Wikipedia:Meetup/DC/Women's Suffrage Centennial Wikipedia Editing Workshop

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Women's Suffrage Centennial Wikipedia Editing Workshop

Suffragists Parade Down Fifth Avenue, 1917

Did you know that Wikipedia is an openly editable resource, meaning that anyone can improve the quality and accuracy of Wikipedia entries? Data has shown that less than 18% of biographies on English-language Wikipedia are about women. Help to change that by joining us on January 14 for the Women's Suffrage Centennial Wikipedia Editing Workshop. Attendees will learn how to edit Wikipedia and work together to improve and create Wikipedia articles related women's suffrage in the United States.

Training will be provided, and no prior knowledge of suffrage history or Wikipedia editing is required.

Please bring your own laptop. Wikimedia DC has two laptops to loan. Reserve one by emailing


Tuesday, January 14, 2020 6:00PM-9:00PM


Arlington Public Library, Shirlington Branch
4200 Campbell Ave
Arlington, VA 22206


Register here

Safe Space Policy[edit]


Please use the Etherpad link below to share what you are currently editing. Remember to type 'Done' or 'Finished' when you are through making changes. REMEMBER TO PUBLISH (SAVE) OFTEN.

Please sign in[edit]

This is for use on the day of the event.
1) Select 'Sign in'
2) Scroll down on the page that follows and click 'Publish changes' or 'Save changes'.
Your username will automatically be added to the list of attendees.


Slides will be added after the edit-a-thon.


Wikipedia Policies[edit]

WikiProjects and Resources for GLAM Professionals[edit]

Quick Editing Tips[edit]

Tools, Resources[edit]

For Wikimedia DC Use[edit]

User rights management
Special username creation

Suggested Article Work List[edit]

Section headings indicate article rating. Read more about the Article Assessment Quality Scale

Articles for Creation

Existing Articles


Potential Sources[edit]

  1. ^ Knight, R. Cecilia. "Adams, Mary Newbury (or Newberry)". University of Iowa. Retrieved January 15, 2018.
  2. ^ "Miss Edith Ainge, of Jamestown, New York, the first delegate to the convention of the National Woman's Party to arrive at Woman's Party headquarters in Washington, Miss Ainge is holding the New York state banner which will be carried by New York's delegation of 68 women at the conven". The Library of Congress. Retrieved 2018-07-31.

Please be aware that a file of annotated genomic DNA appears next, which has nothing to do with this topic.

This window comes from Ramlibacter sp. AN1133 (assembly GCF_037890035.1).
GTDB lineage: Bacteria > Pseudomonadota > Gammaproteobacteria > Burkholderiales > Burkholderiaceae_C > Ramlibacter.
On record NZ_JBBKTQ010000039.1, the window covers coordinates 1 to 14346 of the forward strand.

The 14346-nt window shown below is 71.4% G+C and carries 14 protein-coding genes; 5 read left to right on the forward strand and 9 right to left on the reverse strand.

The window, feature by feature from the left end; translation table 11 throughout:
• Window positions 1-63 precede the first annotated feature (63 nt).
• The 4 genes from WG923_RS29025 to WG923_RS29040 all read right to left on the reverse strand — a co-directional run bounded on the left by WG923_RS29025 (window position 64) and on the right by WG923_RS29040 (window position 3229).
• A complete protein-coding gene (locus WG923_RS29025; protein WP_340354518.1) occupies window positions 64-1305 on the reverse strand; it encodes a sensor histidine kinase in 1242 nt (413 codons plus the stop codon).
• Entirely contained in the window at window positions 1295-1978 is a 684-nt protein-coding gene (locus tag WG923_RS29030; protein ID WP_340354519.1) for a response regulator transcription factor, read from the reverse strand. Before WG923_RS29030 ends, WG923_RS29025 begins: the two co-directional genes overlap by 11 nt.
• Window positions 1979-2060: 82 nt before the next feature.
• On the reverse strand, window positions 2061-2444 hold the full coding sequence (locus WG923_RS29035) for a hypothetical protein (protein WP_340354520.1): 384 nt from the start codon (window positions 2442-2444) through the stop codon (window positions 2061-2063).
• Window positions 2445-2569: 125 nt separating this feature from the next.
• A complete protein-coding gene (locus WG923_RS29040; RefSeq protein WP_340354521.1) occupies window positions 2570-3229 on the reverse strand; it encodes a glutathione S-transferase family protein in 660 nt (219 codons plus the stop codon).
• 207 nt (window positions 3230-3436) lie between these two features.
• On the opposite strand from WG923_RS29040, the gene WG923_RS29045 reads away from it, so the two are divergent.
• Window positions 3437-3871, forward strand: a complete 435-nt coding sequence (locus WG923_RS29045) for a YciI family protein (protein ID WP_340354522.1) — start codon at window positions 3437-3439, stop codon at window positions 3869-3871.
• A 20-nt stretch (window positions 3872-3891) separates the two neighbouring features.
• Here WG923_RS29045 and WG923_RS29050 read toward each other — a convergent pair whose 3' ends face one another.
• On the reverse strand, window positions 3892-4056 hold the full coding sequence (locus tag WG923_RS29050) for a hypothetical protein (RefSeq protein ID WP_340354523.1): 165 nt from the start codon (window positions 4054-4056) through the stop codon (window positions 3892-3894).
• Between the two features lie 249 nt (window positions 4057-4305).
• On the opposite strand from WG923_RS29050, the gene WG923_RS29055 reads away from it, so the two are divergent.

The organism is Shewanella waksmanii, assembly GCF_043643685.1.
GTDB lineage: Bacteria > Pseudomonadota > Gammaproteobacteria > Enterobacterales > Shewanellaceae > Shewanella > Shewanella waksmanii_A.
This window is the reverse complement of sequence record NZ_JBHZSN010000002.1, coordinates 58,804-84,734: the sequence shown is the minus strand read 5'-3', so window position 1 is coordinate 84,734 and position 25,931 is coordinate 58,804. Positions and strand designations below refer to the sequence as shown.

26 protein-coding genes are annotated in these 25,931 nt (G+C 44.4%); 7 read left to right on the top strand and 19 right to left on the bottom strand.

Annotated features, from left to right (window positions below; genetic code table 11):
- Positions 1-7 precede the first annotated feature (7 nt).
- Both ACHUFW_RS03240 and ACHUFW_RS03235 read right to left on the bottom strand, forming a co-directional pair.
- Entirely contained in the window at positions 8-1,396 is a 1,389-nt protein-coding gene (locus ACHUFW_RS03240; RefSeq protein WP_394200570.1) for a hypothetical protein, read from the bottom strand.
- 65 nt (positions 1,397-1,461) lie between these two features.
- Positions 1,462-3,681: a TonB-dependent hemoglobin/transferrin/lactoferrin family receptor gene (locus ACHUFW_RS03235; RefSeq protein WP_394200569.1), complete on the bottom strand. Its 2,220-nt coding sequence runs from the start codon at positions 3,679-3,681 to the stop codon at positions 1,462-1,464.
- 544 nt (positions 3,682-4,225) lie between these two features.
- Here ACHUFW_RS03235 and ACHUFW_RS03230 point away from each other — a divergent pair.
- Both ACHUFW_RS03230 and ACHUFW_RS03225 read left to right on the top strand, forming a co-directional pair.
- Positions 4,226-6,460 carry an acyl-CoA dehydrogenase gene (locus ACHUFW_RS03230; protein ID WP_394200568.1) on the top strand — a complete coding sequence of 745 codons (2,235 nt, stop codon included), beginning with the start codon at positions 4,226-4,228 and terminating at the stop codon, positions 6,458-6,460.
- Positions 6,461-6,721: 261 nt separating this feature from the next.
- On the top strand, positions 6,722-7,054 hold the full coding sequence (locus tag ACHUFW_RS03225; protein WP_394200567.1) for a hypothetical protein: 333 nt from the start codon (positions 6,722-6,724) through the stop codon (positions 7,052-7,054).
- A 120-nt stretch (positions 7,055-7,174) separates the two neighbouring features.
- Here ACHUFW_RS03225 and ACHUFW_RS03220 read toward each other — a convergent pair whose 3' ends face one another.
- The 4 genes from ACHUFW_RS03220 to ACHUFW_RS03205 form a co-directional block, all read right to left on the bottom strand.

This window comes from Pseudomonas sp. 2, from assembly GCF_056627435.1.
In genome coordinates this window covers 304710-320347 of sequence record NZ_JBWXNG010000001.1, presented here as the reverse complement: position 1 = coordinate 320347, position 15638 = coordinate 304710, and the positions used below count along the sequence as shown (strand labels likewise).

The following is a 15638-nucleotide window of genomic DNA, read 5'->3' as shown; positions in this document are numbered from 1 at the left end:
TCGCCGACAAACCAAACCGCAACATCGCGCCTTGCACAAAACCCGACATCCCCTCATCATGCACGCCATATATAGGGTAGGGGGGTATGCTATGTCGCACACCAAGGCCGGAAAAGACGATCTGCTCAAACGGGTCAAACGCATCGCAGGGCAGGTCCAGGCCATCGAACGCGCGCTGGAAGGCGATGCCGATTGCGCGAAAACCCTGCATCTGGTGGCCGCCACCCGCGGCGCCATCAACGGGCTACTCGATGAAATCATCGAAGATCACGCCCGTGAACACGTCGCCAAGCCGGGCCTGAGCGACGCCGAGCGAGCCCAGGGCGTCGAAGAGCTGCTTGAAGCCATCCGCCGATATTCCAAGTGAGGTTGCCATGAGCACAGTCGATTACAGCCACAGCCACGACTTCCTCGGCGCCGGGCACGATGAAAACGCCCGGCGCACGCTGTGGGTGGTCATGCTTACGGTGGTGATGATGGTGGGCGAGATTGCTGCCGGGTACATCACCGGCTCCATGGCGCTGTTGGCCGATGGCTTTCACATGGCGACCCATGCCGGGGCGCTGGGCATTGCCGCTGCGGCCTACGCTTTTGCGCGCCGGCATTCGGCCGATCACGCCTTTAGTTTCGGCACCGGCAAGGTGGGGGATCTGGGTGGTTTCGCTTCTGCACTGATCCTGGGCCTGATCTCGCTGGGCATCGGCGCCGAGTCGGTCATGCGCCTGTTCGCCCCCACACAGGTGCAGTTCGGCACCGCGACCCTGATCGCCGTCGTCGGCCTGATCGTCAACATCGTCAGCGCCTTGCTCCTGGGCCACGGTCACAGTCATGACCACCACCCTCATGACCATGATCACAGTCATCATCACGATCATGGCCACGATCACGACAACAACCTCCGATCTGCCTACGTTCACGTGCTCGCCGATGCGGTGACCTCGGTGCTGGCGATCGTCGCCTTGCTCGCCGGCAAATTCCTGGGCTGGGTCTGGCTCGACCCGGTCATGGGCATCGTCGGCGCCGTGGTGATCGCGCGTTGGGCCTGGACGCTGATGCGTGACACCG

3. ^ "Timeline – Making Women's History". Retrieved 2018-07-31.
  4. ^ "Edith Ainge | Turning Point Suffragist Memorial". Retrieved 2018-07-31.
  5. ^ "Senators to Vote on Suffrage Today; Fate of Susan B. Anthony Amendment Hangs in Balance on Eve of Final Test". New York Times. September 26, 1918.
  6. ^ Parker, Jacqueline (1974). Helen Valeska Bary: Labor Administration and Social Security: A Woman's Life. Berkeley CA: University of California.
  7. ^ Santiago-Valles, Kelvin A. (1994). Subject People and Colonial Discourses: Economic Transformation and Social Disorder in Puerto Rico, 1898–1947. SUNY Press. pp. 58, 161. ISBN 9781438418650. Retrieved 1 January 2017.
  8. ^ a b "Services For Mrs. Dudley To Be Held Thursday". Nashville Banner. September 14, 1955.
  9. ^ a b Anastatia Sims (1998). "Woman Suffrage Movement". In Carroll Van West. Tennessee Encyclopedia of History and Culture. Tennessee Historical Society. ISBN 1-55853-599-3.
  10. ^ "L.F.Feickert". Njwomenshistory.orgpx. Archived from the original on March 14, 2012. Retrieved 2012-08-15.CS1 maint: unfit URL (link)
  11. ^
  12. ^ "Mount Airy: Home of Helen Hoy Greeley". Piedmont Virginia Digital History: The Land Between the Rivers. 1913-02-07. Retrieved 2018-07-09.
  13. ^ "Helen Hoy Greeley Collected Papers (CDG-A), Swarthmore College Peace Collection". Swarthmore Home. 2015-08-21. Retrieved 2018-07-09.
  14. ^ Gillette Hayden, Nationally Acclaimed Woman Dentist, Dies, The Columbus Dispatch, March 27, 1929 page 1
  15. ^ Denise Grady (November 11, 2013). "Honoring Female Pioneers in Science". New York Times. Retrieved 2014-12-14. Mary Corinna Putnam Jacobi, born in 1842 in London, grew up in New York and began publishing short stories at 17. But what she really wanted was to be a doctor. ...
  16. ^ Yung, Judy (1995). Unbound Feet: A Social History of Chinese Women in San Francisco. University of California Press.
  17. ^ The African-American history of Nashville, Tennessee, 1780–1930: elites and dilemmas, by Bobby L. Lovett, University of Arkansas Press, 1999, page 232
  18. ^ Tennessee Through Time, The Later Years. Gibbs Smith. 1 August 2007. pp. 174–. ISBN 978-1-58685-806-3.
  19. ^ "Black History Month: J. Frankie Pierce founded school for girls | The Tennessean |". 2014-02-14. Retrieved 2015-09-07.[dead link]
  20. ^ "Frankie Pierce & the Tennessee Vocational School for Colored Girls". Retrieved 2015-09-07.
  21. ^ "Rebecca Hourwich Reyher — Feminist Press". 2016-09-21. Retrieved 2019-01-03.
  22. ^ JAN. 13, 1987 (1987-01-13). "REBECCA H. REYHER - The New York Times". Retrieved 2019-01-03.
  23. ^ "Juliet Barrett Rublee Papers, 1917–1955: Biographical and Historical Note". Retrieved 2018-03-05.
  24. ^ "Mrs. Juliet Barrett Rublee, Grand Marshal of the procession organized by the Congressional Union for Woman Suffrage which on May 9th, 1914 marched to the Capitol to present resolutions gathered in all parts of the United States calling on Congress to take favorable action on the National Woman Suffr | Library of Congress". Retrieved 2018-03-05.
  25. ^ "Juliet Barrett Rublee – Women Film Pioneers Project". Retrieved 2018-03-05.
  26. ^ Bruce Megowan; Maureen Megowan (1 July 2014). Historic Tales from Palos Verdes and the South Bay. Arcadia Publishing Incorporated. pp. 53–. ISBN 978-1-62585-144-4.
  27. ^ "Narcissa Cox Vanderlip (1879-1966)". Retrieved 2018-12-31.
  28. ^ Cheever, Mary (1990). The Changing Landscape: A History of Briarcliff Manor-Scarborough. West Kennebunk, Maine: Phoenix Publishing. ISBN 0-914659-49-9. OCLC 22274920.